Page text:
We haven’t done sorting activities in a while, so I started setting up an activity for both of them (3yrs and 17 mo), but Buddy Boy came over and started playing before I could finish setting up. So, missing from this activity are tweezers, other bowls (plain, not colored), and chopsticks. And, I might start throwing in some patterning cards to see what Sweet Pea does.
Obviously, Buddy Boy isn’t quite to the sorting by color stage yet. He’s had almost no interest every time we’ve tried. Sweet Pea was sorting by color by his age, and he’s no where near me saying, “Buddy Boy can correctly sort by color and will give you the correct color when asked for it.” Is he behind? NO! Not at all. He’s just not there yet. Every child is different. And that’s ok. He’ll get there. When he’s ready. My guess is that he’ll get his colors down in the next few months because he’s starting to show more of an interest.
And, we need to keep in mind that Sweet Pea was an only child still at his age, so she got more focused attention for those kinds of activities. Plus, she’s a different kid with different interests. Buddy Boy is light years ahead of her in other areas, partly because he has his sister to watch and partly because he’s a different kid with different interests.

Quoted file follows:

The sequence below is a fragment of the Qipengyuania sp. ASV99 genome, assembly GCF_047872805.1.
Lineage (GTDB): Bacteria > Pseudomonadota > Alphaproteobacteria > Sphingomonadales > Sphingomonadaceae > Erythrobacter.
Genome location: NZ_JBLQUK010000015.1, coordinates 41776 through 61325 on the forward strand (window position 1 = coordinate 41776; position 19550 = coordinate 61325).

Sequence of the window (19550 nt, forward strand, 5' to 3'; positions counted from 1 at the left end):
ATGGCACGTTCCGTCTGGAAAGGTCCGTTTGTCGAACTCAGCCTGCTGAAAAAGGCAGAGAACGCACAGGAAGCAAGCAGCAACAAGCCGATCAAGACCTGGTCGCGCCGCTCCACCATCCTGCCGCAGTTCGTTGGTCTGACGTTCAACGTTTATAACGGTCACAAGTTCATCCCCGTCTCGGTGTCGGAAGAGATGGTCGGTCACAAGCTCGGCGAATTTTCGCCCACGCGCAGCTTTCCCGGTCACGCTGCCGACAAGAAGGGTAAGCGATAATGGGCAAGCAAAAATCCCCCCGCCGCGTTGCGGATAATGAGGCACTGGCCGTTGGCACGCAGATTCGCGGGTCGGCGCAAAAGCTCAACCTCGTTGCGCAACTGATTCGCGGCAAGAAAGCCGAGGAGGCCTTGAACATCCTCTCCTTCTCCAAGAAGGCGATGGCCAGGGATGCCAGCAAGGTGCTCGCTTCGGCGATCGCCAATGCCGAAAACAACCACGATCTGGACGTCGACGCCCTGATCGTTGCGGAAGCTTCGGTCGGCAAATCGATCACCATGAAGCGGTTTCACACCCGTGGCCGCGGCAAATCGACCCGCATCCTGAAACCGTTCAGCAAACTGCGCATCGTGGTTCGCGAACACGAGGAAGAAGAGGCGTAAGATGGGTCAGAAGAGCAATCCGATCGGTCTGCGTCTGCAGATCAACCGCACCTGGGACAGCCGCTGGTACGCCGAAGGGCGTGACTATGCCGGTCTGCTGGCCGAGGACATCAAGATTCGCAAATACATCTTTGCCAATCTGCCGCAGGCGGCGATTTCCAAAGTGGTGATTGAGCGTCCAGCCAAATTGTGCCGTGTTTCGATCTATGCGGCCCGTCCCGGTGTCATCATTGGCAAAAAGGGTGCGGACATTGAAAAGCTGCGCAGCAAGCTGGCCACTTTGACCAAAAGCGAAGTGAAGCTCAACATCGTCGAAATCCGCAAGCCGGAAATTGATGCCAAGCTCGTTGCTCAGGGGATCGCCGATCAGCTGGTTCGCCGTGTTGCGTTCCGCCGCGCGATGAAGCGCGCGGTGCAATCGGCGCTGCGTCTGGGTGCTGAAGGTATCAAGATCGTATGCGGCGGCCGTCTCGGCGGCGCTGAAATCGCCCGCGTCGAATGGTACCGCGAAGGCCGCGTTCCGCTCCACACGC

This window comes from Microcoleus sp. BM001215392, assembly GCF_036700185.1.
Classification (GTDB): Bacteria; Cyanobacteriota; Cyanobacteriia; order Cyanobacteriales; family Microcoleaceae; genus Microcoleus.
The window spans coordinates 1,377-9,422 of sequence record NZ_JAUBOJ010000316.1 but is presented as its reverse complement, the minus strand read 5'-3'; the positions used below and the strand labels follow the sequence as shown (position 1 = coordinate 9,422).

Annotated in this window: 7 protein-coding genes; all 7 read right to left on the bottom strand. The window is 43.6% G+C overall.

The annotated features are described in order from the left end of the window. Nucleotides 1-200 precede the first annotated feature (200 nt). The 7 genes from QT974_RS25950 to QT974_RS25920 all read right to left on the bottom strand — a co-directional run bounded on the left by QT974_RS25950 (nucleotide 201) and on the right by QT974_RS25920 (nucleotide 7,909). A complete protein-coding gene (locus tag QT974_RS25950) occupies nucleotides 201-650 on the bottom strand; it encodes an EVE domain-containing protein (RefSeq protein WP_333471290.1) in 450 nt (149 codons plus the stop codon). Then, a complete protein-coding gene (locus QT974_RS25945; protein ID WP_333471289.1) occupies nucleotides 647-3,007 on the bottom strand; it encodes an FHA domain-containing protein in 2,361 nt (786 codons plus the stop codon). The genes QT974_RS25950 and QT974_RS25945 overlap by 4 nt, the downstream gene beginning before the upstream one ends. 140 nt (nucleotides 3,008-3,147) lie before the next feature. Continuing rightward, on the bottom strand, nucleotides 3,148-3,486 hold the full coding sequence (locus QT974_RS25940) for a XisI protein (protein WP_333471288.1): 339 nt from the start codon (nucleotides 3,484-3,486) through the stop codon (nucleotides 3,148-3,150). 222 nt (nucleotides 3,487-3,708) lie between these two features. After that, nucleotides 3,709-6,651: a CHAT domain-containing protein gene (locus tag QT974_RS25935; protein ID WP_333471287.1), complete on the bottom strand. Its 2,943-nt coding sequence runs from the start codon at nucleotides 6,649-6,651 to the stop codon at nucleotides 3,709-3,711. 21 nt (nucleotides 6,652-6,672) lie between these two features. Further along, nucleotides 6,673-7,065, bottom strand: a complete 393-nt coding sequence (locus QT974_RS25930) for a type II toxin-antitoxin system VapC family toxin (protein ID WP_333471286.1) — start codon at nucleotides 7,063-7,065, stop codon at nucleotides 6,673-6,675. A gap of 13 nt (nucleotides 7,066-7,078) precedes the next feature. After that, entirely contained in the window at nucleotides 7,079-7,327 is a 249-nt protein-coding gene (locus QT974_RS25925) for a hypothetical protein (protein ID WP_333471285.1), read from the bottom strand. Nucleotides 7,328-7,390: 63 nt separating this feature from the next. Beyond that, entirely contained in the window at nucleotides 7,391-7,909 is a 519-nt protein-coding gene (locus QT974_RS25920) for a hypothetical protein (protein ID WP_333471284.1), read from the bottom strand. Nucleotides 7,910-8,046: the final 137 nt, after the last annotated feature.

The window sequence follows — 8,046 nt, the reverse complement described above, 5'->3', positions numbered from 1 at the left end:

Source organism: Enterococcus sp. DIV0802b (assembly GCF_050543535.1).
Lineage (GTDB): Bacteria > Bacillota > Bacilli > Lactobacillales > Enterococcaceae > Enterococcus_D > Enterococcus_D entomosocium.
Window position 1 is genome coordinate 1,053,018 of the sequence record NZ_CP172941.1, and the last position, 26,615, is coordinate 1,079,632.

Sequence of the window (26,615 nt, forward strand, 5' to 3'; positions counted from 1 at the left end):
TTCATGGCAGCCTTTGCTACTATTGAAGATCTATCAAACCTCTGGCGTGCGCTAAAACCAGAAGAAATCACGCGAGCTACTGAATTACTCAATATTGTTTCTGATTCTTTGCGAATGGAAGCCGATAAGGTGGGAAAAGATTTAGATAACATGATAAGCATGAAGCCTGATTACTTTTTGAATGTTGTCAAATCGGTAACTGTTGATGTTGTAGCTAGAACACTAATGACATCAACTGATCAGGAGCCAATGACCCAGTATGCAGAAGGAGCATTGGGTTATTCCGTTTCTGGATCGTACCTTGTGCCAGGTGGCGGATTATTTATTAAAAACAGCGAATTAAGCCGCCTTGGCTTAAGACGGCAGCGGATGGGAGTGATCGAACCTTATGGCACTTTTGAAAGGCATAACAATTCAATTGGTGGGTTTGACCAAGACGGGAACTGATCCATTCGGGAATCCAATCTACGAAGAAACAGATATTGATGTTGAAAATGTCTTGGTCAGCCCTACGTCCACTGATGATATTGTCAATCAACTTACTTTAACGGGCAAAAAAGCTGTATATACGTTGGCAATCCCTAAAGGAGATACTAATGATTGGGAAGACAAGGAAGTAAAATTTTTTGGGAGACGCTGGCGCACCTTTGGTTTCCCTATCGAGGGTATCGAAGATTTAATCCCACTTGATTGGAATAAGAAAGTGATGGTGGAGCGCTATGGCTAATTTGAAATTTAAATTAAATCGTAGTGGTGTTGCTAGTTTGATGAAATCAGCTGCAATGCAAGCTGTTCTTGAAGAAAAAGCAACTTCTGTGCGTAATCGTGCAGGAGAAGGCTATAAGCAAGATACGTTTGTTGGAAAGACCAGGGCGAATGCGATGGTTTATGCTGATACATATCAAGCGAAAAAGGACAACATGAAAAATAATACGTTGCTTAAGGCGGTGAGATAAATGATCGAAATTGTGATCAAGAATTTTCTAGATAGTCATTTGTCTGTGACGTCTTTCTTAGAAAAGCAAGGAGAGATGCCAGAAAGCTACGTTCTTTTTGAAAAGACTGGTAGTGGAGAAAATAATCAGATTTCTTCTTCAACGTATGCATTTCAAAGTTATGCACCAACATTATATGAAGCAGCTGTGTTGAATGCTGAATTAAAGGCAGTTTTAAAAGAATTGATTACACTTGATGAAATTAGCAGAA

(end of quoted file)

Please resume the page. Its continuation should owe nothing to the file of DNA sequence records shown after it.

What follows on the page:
So, am I concerned about Buddy Boy not knowing his colors at 17 months or not being able to sort? Absolutely not. Each child is different, and we can’t compare them to each other (siblings, friends, cousins, the kid at story time, etc). If we want to check progress and if they’re learning, we should look at where our child was and where they are now. Compare them to themselves, not each other. “Childhood is a journey, not a race,” right? Let’s keep that in mind and let them be little and learn and progress at their own pace!
Sorting is a great activity that helps kids make sense of the world around them. It helps them notice how things are alike and how they’re different (similarities and differences, comparing and contrasting). Sorting is great for helping with math. It helps with visual scanning (pre-reading skill) while children are looking for matches. It’s an open-ended activity that can lend itself to practicing other important skills, like counting and categorizing.
If you’re interested in learning more about how to make sure your child is progressing and how to set up goals or check progress at home, let me know!